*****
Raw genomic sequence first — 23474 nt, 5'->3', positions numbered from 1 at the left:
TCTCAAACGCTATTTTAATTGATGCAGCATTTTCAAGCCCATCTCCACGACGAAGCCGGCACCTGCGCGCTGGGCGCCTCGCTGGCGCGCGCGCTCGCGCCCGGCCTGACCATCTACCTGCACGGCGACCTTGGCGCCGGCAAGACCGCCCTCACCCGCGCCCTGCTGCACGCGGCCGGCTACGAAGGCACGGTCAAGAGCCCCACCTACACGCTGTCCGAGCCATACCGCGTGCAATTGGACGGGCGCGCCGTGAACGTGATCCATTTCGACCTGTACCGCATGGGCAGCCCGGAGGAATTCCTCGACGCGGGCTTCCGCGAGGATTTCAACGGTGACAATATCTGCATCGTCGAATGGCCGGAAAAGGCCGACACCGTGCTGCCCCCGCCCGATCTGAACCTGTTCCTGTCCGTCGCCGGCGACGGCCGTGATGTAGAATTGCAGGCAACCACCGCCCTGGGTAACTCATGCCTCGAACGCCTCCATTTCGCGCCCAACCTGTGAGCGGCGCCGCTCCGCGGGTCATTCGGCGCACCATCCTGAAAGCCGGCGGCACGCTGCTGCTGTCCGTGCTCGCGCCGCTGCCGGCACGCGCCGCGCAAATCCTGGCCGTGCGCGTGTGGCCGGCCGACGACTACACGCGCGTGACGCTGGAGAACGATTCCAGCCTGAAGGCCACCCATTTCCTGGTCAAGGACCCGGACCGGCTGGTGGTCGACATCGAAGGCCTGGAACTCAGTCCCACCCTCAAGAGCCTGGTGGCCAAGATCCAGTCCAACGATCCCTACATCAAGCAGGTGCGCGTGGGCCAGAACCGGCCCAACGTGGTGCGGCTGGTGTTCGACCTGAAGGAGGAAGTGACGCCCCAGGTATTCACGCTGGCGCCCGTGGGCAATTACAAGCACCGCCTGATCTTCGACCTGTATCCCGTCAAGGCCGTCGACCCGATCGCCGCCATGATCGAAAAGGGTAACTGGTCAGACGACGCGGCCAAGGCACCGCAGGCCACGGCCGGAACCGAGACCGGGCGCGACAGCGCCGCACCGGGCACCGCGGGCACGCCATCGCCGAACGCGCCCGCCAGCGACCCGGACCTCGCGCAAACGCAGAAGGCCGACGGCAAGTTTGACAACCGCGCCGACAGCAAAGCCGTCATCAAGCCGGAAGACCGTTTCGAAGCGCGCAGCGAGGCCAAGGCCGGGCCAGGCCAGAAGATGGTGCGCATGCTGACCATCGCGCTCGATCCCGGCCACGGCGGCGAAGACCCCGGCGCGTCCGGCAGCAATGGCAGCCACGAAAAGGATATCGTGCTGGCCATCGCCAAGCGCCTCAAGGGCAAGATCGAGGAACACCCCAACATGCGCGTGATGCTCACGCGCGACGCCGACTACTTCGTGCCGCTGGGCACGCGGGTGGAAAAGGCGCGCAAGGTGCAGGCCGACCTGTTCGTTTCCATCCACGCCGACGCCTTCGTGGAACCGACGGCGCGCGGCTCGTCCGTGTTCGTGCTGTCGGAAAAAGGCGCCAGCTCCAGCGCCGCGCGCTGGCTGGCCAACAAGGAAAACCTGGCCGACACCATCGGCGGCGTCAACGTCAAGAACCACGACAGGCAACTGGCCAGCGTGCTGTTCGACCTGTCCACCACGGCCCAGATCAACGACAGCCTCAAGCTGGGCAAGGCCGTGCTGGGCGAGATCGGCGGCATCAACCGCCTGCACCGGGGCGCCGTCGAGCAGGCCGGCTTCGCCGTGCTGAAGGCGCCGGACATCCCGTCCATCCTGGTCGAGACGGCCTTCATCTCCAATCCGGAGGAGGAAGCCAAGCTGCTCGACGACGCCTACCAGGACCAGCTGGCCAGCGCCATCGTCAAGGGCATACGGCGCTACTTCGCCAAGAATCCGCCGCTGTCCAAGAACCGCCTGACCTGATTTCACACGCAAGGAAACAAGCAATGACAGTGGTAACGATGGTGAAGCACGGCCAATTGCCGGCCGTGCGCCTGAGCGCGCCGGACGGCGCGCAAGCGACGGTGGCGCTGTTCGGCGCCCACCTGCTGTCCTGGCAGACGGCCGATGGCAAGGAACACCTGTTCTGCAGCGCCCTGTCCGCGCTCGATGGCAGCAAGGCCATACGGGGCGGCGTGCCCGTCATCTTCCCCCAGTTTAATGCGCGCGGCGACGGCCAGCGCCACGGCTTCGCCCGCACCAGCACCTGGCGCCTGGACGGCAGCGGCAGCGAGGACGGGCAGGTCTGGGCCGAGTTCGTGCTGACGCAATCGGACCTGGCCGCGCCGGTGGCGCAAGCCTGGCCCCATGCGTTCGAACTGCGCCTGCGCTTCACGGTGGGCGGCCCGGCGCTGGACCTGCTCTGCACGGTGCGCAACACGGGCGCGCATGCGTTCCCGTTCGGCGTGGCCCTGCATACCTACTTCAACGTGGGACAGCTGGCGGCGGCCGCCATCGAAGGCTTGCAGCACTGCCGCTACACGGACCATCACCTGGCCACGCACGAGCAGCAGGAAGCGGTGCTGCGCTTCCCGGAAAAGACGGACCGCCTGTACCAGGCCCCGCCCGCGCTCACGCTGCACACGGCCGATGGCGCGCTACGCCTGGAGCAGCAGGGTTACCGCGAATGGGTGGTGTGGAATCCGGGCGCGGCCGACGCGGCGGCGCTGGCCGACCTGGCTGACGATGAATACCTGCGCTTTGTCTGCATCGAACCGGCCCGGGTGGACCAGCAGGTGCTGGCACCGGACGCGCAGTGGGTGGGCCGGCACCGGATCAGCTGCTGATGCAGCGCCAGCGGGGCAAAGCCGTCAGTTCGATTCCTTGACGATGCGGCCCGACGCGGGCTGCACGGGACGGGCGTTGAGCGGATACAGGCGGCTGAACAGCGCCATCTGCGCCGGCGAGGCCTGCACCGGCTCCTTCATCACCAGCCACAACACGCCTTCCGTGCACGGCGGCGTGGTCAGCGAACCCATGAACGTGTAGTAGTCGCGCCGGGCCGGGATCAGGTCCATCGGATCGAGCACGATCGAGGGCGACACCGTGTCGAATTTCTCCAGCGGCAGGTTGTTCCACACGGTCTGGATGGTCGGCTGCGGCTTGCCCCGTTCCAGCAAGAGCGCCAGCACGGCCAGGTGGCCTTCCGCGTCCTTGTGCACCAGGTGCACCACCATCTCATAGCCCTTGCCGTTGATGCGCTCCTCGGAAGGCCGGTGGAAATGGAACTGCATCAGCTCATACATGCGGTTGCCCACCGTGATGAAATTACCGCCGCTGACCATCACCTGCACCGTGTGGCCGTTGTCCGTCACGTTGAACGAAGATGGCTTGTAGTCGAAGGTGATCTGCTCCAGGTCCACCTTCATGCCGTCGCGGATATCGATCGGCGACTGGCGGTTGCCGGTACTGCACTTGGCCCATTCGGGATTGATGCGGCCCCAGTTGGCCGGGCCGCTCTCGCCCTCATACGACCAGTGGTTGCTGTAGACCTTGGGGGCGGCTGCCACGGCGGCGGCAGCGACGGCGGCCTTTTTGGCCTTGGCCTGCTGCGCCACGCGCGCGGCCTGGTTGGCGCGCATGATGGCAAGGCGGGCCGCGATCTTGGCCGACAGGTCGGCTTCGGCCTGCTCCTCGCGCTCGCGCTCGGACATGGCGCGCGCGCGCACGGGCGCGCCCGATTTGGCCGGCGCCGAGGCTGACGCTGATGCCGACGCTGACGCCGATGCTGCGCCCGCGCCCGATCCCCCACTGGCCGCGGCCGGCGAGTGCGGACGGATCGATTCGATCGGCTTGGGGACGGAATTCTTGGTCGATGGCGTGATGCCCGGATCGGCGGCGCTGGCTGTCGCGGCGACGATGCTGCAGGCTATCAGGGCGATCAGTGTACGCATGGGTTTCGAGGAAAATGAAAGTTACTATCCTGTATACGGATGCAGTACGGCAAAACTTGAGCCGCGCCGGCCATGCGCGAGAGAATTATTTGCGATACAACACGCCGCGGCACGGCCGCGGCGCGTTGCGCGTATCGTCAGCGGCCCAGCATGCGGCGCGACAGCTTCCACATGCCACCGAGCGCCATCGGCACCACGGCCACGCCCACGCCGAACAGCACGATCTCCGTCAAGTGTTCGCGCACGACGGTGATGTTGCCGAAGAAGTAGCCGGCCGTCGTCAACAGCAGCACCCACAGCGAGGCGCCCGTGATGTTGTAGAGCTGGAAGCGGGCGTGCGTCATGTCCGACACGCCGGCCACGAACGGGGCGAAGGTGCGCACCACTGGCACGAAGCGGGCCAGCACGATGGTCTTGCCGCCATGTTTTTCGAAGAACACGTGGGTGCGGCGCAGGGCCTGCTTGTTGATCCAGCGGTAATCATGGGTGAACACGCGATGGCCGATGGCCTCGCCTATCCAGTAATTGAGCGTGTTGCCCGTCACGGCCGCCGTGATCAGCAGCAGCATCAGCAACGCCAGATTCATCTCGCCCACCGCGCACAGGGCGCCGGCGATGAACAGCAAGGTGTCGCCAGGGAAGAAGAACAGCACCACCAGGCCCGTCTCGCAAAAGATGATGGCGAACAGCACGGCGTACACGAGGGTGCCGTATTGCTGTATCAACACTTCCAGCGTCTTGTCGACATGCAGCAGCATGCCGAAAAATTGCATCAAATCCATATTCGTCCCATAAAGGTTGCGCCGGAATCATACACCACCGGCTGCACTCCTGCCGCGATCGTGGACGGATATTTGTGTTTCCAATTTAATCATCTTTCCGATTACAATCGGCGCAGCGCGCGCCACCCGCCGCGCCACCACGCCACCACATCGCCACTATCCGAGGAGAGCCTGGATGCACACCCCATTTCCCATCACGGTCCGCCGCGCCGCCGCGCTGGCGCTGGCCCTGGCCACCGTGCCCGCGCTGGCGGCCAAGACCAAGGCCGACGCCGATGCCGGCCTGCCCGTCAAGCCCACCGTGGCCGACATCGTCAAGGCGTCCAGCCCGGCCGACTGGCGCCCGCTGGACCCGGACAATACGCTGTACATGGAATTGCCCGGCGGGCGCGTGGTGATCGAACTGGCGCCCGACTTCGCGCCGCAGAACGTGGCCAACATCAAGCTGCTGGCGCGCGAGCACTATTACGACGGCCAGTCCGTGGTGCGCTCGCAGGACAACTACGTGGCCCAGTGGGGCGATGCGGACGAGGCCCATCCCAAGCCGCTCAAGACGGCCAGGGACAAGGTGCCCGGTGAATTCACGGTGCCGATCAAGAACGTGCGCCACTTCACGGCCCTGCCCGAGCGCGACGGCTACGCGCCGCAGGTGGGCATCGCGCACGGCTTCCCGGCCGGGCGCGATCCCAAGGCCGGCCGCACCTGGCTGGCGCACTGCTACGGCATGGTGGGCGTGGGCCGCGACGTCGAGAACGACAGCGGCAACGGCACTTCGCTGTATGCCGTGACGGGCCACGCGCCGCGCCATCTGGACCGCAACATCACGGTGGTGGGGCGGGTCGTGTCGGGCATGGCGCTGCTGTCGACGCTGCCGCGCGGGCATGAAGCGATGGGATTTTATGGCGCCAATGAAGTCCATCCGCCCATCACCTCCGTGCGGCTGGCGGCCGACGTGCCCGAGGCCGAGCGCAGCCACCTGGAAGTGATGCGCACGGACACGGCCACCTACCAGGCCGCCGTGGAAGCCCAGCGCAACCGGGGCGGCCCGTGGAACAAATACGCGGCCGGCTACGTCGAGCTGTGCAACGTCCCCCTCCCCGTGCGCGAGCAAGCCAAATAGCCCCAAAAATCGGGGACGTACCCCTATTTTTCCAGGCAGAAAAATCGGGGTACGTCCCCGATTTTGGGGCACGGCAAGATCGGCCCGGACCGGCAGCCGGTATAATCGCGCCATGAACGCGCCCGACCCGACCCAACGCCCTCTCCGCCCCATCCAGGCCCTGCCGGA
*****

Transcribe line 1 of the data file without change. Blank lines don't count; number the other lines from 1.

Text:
Raw genomic sequence first — 23474 nt, 5'->3', positions numbered from 1 at the left: